Tuesday, May 12, 2009
Many of the entries on this blog speak to the difficult issues that are faced by my students, to the injustices that are part of this country’s landscape, to the challenges that are part of the everyday for people living below the poverty line in South Africa.
But it is not all bad.
Frequently I have interactions, experiences, moments of revelation where I see the joy…beauty…inspiration that exists all around. It creeps out of the cracks, it grows from concrete and is resilient against even the most harsh of circumstance.
Thursday of last week a student came into my classroom during lunchtime. He had been one of the students who had taken part in the poetry competition earlier this year, although he had not been selected to go on to the final. He told me that he and some other students had been talking about starting a poetry club and that they wanted to know if I would take part and offer guidance and support as they felt things would run more smoothly if I was involved. Of course I accepted.
I told him that I would make an announcement the following day to call all those students who were interested in poetry to come to a meeting in my classroom at lunchtime. There we could brainstorm about what we (they) wanted to do with the poetry club and make a plan for when we would meet.
The next day about 15 students from all grades and social groups turned up for the lunchtime meeting. I had them move the desks into a circle so that we were all facing each other.
I introduced myself to the group for those I did not know, acknowledged the student whose idea it had been, then as I had been asked to do, briefly introduced what the poetry club was all about. In short, it is to be a forum for poets to read their work, get feedback from other poets and discuss poetry. I then suggested we go around the circle and one by one introduce ourselves, tell the group when we started writing poetry, why we enjoy poetry, if there is anything in particular we enjoy writing about, when we write, if there are any poets we admire, and so on.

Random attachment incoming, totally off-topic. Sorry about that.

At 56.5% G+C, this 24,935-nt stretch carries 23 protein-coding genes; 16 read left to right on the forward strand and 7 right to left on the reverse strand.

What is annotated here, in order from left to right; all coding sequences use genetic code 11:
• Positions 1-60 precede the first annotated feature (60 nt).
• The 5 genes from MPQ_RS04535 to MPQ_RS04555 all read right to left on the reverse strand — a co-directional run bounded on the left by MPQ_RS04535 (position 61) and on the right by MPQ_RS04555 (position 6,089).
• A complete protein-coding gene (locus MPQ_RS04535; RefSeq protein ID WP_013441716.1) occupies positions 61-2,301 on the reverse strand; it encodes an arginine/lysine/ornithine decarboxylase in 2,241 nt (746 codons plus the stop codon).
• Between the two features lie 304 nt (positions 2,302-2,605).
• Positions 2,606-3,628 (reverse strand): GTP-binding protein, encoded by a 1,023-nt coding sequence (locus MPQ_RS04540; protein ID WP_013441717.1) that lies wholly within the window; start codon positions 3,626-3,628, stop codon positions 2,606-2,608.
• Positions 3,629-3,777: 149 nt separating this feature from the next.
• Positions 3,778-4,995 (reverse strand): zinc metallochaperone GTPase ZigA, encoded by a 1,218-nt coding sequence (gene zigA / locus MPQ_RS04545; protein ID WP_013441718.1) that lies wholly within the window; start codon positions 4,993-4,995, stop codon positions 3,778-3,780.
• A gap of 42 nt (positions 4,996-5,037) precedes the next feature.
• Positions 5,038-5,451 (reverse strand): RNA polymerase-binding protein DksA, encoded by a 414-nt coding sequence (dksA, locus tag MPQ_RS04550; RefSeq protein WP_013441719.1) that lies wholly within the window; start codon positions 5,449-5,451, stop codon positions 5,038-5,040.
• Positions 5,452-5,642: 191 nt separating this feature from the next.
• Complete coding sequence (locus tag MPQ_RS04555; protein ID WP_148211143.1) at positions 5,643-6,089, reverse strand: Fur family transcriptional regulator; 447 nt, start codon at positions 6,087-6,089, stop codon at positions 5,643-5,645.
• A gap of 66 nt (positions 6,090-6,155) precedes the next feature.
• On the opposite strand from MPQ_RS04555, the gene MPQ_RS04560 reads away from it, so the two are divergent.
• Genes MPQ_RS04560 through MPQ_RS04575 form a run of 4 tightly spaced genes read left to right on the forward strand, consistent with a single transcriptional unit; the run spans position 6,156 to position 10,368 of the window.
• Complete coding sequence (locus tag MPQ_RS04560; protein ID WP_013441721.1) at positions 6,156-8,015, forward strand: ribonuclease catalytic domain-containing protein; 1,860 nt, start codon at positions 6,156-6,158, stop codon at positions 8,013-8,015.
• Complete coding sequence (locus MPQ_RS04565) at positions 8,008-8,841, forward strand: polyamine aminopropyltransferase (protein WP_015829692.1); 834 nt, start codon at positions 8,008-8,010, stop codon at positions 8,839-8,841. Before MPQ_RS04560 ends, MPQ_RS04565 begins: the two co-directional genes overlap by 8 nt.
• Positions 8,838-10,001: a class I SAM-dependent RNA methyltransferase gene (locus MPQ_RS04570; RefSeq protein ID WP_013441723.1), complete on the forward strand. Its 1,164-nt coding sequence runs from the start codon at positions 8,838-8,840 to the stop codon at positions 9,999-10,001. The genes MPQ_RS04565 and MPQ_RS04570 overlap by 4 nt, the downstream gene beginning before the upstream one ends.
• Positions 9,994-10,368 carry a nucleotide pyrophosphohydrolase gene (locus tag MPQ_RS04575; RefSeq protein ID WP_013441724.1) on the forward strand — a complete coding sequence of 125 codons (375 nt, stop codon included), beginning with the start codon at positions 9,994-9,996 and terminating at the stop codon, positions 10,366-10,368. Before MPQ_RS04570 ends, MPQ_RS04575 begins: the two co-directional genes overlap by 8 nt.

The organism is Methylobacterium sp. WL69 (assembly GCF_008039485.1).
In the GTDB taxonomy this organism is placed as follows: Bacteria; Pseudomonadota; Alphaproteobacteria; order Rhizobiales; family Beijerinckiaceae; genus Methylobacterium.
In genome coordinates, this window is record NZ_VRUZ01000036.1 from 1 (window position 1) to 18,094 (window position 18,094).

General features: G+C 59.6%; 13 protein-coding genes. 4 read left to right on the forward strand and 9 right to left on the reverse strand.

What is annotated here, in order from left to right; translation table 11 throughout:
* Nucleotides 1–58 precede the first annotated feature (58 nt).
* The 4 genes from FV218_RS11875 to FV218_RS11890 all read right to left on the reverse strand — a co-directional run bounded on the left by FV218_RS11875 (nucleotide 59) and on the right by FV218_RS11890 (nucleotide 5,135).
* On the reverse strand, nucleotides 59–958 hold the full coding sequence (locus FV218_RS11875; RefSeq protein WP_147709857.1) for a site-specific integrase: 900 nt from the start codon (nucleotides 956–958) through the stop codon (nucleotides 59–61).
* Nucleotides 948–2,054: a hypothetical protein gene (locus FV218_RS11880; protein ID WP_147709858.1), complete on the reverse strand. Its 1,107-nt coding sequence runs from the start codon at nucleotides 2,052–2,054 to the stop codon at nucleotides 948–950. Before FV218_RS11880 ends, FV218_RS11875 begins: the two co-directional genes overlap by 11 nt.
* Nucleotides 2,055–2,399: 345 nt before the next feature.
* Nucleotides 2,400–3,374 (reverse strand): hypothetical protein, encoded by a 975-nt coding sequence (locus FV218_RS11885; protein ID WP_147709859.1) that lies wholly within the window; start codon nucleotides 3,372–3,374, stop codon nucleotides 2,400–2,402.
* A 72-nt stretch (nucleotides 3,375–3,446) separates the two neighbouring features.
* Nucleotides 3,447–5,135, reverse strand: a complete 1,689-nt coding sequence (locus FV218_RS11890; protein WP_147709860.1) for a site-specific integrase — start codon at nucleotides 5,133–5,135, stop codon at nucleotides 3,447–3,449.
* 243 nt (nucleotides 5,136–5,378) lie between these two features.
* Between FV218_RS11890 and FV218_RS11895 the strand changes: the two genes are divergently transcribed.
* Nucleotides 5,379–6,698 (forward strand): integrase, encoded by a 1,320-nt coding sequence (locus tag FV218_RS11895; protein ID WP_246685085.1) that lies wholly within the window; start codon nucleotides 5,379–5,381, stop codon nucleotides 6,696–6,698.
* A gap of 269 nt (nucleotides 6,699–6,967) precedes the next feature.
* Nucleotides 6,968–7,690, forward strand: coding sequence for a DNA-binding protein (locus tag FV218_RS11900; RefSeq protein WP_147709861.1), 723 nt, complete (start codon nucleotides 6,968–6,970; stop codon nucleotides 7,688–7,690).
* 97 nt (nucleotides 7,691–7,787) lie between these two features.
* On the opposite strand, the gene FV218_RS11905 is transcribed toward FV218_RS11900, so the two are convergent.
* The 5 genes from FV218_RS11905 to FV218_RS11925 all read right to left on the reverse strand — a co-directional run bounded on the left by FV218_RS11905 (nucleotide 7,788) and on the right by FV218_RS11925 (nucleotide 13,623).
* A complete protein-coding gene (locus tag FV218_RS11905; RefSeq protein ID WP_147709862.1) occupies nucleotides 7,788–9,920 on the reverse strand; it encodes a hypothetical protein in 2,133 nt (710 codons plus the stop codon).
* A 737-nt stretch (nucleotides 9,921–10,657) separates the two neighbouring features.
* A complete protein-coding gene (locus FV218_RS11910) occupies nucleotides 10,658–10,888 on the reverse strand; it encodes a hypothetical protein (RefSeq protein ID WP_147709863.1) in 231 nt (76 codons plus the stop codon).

At first some were shy, but as we went around the circle the students became more engaged and animated. It was beautiful. I then suggested that we decide on the house rules for the meetings of the poetry club, which we did. The rules, (which the students themselves chose), are below.
In order to offer a bit more structure to the club and its meetings, I suggested that we meet twice a week – Tuesdays and Fridays – at lunchtime. At the end of the Friday meetings, I would give students a topic on which they would be expected to write a poem for Tuesday’s meeting. Students would be free to interpret the topic in any way they saw fit. For Friday meetings, students could present any poem they liked – original or that of a poet they admire. My only caveat was that the poems that I assigned must be written in English. Friday’s poems could be written in any language the students liked.
For those who have not ever worked with young people or teenagers, particularly those who come from disadvantaged backgrounds, it is difficult to describe the flood of emotions one experiences when you are involved in something that causes the faces of those kids to light up. There was no denying the excitement that each of them felt at the prospect of having a poetry club, having an opportunity to create and share with others in the creative process.
Among the countless forms of discrimination that these kids face, perhaps most saddening is their creative and artistic suffocation. There are not many opportunities for youth to express their creativity and those programs that do exist do not have the resources to accommodate the number of kids wishing to take part.
Today was our first meeting and it went extremely well. Unsurprisingly the poems were incredible…possessing of great depth and power. Students presented their poems – some shyly, some more confident, and then gave each other feedback. All said that they couldn’t wait until the next meeting. I distributed notebooks that had been brought by a friend on a visit to Cape Town to each of the poets for them to keep their poetry in. Though she brought 12 I am on my way to Walton’s this evening to buy more. It was clear very soon into the meeting that one meeting a week wouldnt be enough for each of the students to read their poems, so we decided we would do the assigned poems for both meetings one week and poetry of their choice on alternate weeks.
Yesterday the young man whose idea the group had been approached me to tell me that he had a small drum at home and if I thought it would be a good idea for him to bring the drum for the meeting. I just smiled and nodded.
1. All poems assigned by Miss Alex must be written in English.
2. Please be on time for all meetings.
3. Show professionalism and respect your fellow poets.
4. Encourage each other.
5. Be constructive with all criticism.
6. Be non-judgemental
7. What is said in the house, stays in the house.